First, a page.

The Role and Responsibility of Buyers

Wednesday, March 19, 2008 10:37
Posted in category From the Factory Floor

Last summer, then Lead pain Barbie and Toxic Tommy the Tank were all the rage, and popular media was focused on the role of governments in trade, I was hammering away at fact that the ultimate responsibility for assuring quality rests solely with companies. sure, government agencies, standards, and advocacy groups play a role, but this summer highlighted that what was really missing from the equation was good old fashioned common sense quality control and assurance leadership.

Now.. I want to take this a bit further, and highlight the fact that through all of this, there is probably no more important person in this equation that the buyer. typically the person that identifies potential suppliers, the person responsible for developing the RFQ, responsible for developing the assessment framework for the program, and the person whose opinion/ expertise will provide the greatest amount of weight when CEOs/ Directors make final decisions, the buyer role carries a huge amount of responsibility.. and it is here that I am afraid that we are a bit lost… and it is here that I think the greatest room for change can occur.

Perhaps I am being naive, or perhaps I am being nostalgic a bit, but the act of buying and the role of the buyers in many industries have changed from works with trusted local partners , to amassing large networks of suppliers overseas and pitting them against each other. It is a system that one can see in various markets: electronic components, toys, textiles, stamping, raw materials, chemicals, furniture, Plastics, Wood Flooring, MDF, and so on…

and when I see that firms like Disney are still.. STILL … having labor problems that are really elementary in China, I get pretty burned because they are having problems for no good reason other than trying to “save” money… but more than Disney, or McDonald’s who is again.. AGAIN.. in trouble for failing to pay their staff properly, we are starting to see that the failures that occur at the supplier level could have been prevented if the buyer had invested more fully into the system that they are seeking to exploit.

One of the most interesting cases that I can point you towards is the just released Nike study of their own suppliers where readers are given what I think is the best window into the problems.. and some of the solutions.

The report shows there are problems at Nike contract facilities, including management not understanding or implementing moves to meet Nike’s minimum standards.

Other problems include falsifying documents such as payroll records, a practice that can hide excessive overtime and inaccurate payment of wages — and help keep prices low.

In many cases, there were problems with workers using false identification as they compete for limited jobs.

A self-assessment program found 167 cases of workers who were under the minimum age to work but are now 18 or older. There were only two current cases of workers in Nike contract facilities under age 18, according the report. There were more than 1,000 other cases of people who were of age but had incorrect information on their identification.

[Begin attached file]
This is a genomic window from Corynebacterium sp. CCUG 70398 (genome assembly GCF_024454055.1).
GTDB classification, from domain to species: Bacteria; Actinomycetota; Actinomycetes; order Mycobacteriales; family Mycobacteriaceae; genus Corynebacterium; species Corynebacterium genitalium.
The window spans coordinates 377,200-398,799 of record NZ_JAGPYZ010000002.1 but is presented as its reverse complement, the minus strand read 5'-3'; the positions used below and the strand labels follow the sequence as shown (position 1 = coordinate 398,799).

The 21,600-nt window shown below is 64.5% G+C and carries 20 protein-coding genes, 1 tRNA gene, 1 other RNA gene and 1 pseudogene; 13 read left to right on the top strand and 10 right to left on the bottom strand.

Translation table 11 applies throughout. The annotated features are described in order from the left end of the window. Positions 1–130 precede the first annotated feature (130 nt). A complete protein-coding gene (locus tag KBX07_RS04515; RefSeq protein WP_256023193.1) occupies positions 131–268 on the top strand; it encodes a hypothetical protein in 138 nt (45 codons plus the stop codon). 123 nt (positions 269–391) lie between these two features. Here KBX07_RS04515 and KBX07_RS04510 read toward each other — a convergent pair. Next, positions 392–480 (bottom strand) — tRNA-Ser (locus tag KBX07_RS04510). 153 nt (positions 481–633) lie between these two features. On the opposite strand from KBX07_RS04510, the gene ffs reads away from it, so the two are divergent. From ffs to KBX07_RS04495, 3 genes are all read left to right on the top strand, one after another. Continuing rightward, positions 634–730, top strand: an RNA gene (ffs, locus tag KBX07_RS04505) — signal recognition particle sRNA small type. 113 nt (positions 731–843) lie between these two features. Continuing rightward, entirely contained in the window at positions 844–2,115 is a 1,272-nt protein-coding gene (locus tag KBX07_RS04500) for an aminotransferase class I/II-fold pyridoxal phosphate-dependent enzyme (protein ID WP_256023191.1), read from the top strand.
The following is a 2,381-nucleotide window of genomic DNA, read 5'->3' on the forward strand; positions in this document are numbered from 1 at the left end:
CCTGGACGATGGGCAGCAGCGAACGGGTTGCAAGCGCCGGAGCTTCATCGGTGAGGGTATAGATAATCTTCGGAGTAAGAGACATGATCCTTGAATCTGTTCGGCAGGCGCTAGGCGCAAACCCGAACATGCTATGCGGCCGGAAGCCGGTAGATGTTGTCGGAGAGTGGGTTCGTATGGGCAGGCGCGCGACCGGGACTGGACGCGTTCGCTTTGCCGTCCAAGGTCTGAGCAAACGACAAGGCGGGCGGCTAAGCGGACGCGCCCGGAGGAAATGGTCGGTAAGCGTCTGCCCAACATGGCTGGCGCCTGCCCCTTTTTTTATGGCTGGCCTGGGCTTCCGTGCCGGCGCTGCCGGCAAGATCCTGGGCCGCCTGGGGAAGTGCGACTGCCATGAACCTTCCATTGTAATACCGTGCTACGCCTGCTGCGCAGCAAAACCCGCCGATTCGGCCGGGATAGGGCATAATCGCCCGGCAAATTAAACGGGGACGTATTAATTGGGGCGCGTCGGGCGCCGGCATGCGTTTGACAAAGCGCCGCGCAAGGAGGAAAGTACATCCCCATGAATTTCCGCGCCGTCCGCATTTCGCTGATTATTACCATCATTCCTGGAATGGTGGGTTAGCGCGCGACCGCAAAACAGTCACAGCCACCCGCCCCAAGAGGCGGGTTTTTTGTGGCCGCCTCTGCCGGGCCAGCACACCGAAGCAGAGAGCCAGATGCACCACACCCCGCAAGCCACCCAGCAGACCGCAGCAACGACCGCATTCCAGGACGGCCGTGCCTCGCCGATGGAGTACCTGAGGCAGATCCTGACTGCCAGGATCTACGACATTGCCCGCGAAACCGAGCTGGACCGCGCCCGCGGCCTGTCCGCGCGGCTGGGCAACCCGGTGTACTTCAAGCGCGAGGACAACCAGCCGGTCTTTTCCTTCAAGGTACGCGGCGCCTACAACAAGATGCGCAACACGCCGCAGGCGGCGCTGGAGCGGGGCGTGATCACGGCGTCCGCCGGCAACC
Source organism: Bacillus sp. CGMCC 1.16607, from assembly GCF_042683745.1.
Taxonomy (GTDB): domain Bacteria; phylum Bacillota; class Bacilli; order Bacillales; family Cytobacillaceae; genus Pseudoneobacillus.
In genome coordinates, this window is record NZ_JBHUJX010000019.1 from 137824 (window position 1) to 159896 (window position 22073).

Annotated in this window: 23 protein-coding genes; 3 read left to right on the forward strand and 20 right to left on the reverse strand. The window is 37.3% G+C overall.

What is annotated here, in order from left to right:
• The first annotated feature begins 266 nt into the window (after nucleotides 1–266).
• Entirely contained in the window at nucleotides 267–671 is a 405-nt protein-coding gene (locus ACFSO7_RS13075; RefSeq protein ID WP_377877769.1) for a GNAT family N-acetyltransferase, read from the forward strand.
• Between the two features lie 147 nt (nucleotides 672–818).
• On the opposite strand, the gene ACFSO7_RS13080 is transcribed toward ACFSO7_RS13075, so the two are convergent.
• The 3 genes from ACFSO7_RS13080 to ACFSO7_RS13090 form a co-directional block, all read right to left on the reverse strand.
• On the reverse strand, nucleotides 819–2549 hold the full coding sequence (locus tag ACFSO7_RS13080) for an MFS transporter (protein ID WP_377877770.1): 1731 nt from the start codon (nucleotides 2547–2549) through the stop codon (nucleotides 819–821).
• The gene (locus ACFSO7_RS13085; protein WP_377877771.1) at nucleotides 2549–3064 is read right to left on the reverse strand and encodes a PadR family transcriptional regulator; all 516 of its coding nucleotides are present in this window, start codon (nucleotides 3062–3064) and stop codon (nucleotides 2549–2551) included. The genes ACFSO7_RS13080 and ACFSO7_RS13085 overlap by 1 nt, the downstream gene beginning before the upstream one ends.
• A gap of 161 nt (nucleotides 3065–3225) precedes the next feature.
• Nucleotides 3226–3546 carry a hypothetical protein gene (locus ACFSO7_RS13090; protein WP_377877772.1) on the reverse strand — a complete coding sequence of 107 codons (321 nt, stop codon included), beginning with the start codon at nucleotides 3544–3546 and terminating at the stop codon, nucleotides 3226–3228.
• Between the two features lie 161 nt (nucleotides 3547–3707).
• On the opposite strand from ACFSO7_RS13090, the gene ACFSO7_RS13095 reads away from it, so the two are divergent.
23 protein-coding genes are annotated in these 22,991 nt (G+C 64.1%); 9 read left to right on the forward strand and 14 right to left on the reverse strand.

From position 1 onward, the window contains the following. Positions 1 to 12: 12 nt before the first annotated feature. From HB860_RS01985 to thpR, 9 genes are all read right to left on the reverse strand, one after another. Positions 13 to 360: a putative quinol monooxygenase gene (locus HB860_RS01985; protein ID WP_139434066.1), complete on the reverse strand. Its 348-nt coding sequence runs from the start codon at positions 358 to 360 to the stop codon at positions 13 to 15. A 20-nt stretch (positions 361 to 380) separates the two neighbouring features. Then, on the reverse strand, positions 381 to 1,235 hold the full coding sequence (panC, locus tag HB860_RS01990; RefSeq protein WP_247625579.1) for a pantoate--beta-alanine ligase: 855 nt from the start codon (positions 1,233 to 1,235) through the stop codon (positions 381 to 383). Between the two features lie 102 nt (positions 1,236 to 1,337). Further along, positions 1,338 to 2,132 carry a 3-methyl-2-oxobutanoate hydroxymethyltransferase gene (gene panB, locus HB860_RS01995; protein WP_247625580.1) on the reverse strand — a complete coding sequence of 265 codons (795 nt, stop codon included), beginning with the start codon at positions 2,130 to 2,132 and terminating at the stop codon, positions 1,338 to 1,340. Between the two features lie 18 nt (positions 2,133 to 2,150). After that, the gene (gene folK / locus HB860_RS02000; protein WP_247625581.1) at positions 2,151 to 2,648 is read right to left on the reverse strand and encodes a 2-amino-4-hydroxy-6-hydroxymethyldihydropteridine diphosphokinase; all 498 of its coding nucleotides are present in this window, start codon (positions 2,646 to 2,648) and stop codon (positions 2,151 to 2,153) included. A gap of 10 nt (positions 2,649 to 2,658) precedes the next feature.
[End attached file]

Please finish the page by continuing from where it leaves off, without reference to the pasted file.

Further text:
Unforuntaltely, in the world of textile, take denim for example, you will have a buyer send out a RFP with samples to 30 potential suppliers. there is little or no ownership in the process, and essentially a reverse auction process begins where bidders will win if the have the best lead times… and more importantly the best pricing. It is a process that many in the industry is known to create/ promote poor working conditions at poor pay.

Where buyers are important in this picture is that they hold all the cards. Prior to closing a deal, it is their inspection of a factory that provides the basis for future RFQs, and were they to begin considering the social aspects of the process, perhaps factories would be forced into cleaning up. When problems do arise, it is also the buyer (not the social auditor) who would have the most power in addressing the problems constructively.

What do you think? am I being naive? Should buyers play a larger social role? should social auditors be require to have the final say on a bid? Or are current practices acceptable?

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One Response to “The Role and Responsibility of Buyers”

  1. Yokie Kuma says:

    March 23rd, 2008 at 10:09 pm

    It is the buyers (and the companies they represent) driving the issue of quality fade and unapproved substitution of materials as well as poor adherence to labor laws.

    1) The VAT tax rebate has gone away = +14% on factories’ costs
    2) Minimum wage increased between 10%-20% per year for the past year or so
    3) Material costs are up 25%-50%
    4) Shipping is up 10%-20%

    Factories ask for price increases. Buyers have accepted ~5%-10%. Who/what is covering the difference between price increases vs manufacturing increases?

    Substitution of material helps cover this
    Poor adherence to overtime requirements helps cover this
    Quality fade …. use of lower end second tier suppliers

    A good buyer KNOWS this. If the buyer does not ….. then they are in the wrong profession. A good buyer, based on management’s opinion, is one who does not accept price increases (even though they know the squeeze is going on). What does the factory do? And mind you, this is a factory that has no sense of western business ethics ….

    With a legal maximum of 36 hours overtime per month, a factory would need 3 full shifts of people to run around the clock …. 3 full shifts ….. Wow …… they could do it with 2 shifts (and stretch the laws a bit) …… but then the customer might reject them on social policies. But the buyer would reject them if they hire the 3rd shift and raise prices ….. hmmmmm……. what to do?

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